How Contemporary Painters Explore the Notions of the Sublime
In an increasingly digitized world, very often we forget what actually surrounds us, in regards to social and more importantly political sense. Globalism, radical ideologies, and mass migrations are the deeply interconnected phenomena and their effects are devastating; the only reasonable action is to speak about those issues publicly in order to spread awareness and create a foundation for change.
Many of these topics find their way to visual arts and are being expressed through various media, participative and performative approaches and platforms. Yet the question remains: how can painting reflect those issues? The Chrysler Museum of Art decided to host an exhibition focused on different contemporary painterly approaches of international artists under the title Chaos and Awe: Painting for the 21st Century.
Chaos and Awe
This particular project was organized by Mark Scala, chief curator at Frist Art Museum, who decided to explore the concepts of memories, emotions and physical reality in regards to virtuality. The referential point of his curatorial concept is the notion of the sublime, the 18th-century philosophical idea which points to a certain ambiguity – something divine and beautiful that is at the same time horrifying and devastating.
In order to emphasize his idea, the curator decided to select artists of different provenances and backgrounds such as Ghada Amer, Dean Byington, Barnaby Furnas, Ellen Gallagher, Eddy Kamuanga Ilunga, Rashid Johnson, Pat Steir, and Barbara Takenaga, to name the few.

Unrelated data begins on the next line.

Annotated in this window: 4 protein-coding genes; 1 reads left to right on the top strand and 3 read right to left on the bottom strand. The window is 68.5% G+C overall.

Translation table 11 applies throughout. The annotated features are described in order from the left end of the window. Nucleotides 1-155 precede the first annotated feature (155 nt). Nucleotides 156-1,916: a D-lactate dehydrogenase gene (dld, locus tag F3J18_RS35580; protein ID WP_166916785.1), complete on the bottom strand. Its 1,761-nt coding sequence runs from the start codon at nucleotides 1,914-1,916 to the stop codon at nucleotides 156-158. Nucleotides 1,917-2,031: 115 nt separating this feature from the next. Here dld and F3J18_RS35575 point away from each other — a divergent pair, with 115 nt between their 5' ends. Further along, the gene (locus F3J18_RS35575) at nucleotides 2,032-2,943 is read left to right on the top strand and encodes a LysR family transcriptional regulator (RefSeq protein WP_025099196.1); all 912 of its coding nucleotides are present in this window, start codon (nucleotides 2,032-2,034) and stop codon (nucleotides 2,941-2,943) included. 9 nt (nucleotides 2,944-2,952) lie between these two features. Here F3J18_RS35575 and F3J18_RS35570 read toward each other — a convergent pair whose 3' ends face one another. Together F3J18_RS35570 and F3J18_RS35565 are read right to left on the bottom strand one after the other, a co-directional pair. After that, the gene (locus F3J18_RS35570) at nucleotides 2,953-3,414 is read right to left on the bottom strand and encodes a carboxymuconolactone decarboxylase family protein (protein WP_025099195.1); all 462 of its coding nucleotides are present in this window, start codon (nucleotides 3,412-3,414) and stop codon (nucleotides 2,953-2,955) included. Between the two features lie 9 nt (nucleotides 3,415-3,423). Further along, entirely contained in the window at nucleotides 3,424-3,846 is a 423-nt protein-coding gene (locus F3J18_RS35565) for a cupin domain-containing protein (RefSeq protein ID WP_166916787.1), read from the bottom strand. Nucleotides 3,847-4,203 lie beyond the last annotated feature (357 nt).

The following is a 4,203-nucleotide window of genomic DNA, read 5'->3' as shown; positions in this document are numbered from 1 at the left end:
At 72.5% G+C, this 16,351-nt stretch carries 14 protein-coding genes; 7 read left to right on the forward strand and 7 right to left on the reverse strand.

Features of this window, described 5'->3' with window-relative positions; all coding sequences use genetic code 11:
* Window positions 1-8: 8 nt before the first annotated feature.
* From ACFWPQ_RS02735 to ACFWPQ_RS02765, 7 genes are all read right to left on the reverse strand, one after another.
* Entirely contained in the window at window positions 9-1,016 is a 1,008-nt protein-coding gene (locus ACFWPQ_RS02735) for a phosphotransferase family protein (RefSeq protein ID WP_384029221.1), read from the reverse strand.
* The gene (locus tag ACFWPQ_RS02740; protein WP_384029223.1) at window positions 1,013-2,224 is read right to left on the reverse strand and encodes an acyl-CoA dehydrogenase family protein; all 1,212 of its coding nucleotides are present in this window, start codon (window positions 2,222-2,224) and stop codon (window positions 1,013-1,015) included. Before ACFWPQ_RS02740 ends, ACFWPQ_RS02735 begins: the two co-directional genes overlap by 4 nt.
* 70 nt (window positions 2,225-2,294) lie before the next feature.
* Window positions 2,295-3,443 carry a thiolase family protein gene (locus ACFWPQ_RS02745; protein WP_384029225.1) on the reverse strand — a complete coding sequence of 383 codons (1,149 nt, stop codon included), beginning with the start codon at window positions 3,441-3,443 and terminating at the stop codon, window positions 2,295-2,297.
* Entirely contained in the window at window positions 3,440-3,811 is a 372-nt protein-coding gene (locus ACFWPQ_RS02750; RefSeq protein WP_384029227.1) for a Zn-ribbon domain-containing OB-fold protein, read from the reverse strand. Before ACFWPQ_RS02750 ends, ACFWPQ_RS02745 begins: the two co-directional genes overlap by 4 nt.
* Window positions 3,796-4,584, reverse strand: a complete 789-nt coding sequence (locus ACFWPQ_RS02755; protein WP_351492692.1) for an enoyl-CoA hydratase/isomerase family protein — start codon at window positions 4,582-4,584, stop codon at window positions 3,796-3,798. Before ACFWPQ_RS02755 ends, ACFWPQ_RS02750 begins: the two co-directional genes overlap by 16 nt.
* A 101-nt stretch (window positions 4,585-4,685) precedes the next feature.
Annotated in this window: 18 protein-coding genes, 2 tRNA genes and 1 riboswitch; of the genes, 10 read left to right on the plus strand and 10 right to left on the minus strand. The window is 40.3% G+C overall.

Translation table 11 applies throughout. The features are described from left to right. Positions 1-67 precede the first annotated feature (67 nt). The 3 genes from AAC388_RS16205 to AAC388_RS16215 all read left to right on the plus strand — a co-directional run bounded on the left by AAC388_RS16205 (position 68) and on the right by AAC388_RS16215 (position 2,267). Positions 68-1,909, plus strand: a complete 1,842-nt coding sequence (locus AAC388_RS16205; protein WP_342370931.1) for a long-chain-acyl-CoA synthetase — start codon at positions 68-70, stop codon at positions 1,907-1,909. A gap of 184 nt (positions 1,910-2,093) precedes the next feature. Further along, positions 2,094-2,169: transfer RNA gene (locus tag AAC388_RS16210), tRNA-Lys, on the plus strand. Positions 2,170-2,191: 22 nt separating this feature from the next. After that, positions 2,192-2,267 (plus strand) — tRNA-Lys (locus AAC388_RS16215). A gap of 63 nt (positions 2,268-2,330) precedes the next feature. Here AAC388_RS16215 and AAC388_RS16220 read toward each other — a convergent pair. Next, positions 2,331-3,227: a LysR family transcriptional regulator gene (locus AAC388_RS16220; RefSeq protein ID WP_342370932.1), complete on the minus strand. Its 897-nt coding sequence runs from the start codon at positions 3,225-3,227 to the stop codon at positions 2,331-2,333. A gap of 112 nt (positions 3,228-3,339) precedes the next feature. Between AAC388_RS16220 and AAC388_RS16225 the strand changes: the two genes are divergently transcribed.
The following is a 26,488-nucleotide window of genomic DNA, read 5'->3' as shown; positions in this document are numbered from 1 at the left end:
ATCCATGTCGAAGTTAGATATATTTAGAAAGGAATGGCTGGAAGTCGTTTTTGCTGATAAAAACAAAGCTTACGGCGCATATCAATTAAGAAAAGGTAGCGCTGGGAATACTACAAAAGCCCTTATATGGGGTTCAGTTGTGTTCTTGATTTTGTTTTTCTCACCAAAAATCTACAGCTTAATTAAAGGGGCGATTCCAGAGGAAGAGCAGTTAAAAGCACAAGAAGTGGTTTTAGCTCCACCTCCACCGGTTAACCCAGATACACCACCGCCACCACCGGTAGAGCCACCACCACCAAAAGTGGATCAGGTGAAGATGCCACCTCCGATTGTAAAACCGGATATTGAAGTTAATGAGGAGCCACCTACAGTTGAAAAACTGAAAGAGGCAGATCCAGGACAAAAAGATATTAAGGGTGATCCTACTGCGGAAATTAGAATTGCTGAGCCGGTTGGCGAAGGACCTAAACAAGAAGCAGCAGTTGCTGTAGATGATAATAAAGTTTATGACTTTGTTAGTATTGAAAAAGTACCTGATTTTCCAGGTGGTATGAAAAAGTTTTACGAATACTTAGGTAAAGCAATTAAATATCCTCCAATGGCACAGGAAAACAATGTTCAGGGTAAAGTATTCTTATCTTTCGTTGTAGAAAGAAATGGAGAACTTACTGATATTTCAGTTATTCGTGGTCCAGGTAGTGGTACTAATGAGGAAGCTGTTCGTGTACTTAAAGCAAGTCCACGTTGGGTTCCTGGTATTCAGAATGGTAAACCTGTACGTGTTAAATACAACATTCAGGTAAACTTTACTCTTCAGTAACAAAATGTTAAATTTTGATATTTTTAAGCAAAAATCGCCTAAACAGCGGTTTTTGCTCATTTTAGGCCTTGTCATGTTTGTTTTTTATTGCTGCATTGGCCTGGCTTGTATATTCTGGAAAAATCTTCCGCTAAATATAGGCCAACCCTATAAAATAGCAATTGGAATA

The installment will be organized in seven sections. Under the title No Place, the first will offer ab articulation of complex systems such as communications technologies and international finance. The second section Shadows and Collisions will reveal the paintings centered on the explorations of the global unease and fear as a consequence of nationalism, social discrepancy, and war fairs. Interzone will feature paintings dealing with the anxieties, pleasures and new perspectives as an effect of multiculturism.
While Virtuality will focus on the ever-changing boundaries between reality and cyberspace, the natural phenomena such as atmosphere, fluid and smoke will be investigated in the section titled The Boundless. Finally, Everything will be devoted to paintings based on the artists searches for universal world views that can affect new forms of consciousness.
Chaos and Awe at The Chrysler Museum of Art
The exhibition tends to underline the captivating power of painting which still is equally intriguing, emotional and stimulating form of art. It will be followed by a special program aimed to establish a dialog with the audience. The Chrysler’s McKinnon Curator of Modern and Contemporary Art Kimberli Gant expressed her anticipation with the upcoming exhibition:
Audiences who visit Chaos and Awe will be introduced to an incredible number of international artists. Many of these artists are major figures within contemporary art in the U.S., Europe, Asia, and Latin America, and their works rarely come to the Hampton Roads area. Moreover, visitors will see breathtaking paintings. These works have real visceral power and intense social commentary.
Chaos and Awe: Painting for the 21st Century will be on display at The Chrysler Museum of Art in Norfolk, Virginia from 16 November 2018 until 28 April 2019.
Featured images: Ali Banisadr – Contact, 2013. Oil on linen. Collection Albright-Knox Art Gallery, Buffalo, New York; Gift of Mrs. Georgia M. G. Forman, by exchange; Bequest of Arthur B. Michael, by exchange; Elisabeth H. Gates Fund, by exchange; Charles W. Goodyear and Mrs. Georgia M. G. Forman Funds, by exchange; Philip J. Wickser Fund, by exchange; Gift of Mrs. Seymour H. Knox, Sr., by exchange;Gift of Miss Amelia E. White, by exchange, 2014, 2014:8 © Ali Banisadr. Photo: Tom Loonan; Jiha Moon – Pied de grue, 2012. Ink and acrylic, fabric, and embroidery patches on hanji (mulberry paper). Courtesy of the artist, Curator’s Office, Washington, DC. © Jiha Moon. All images courtesy The Chrysler Museum of Art.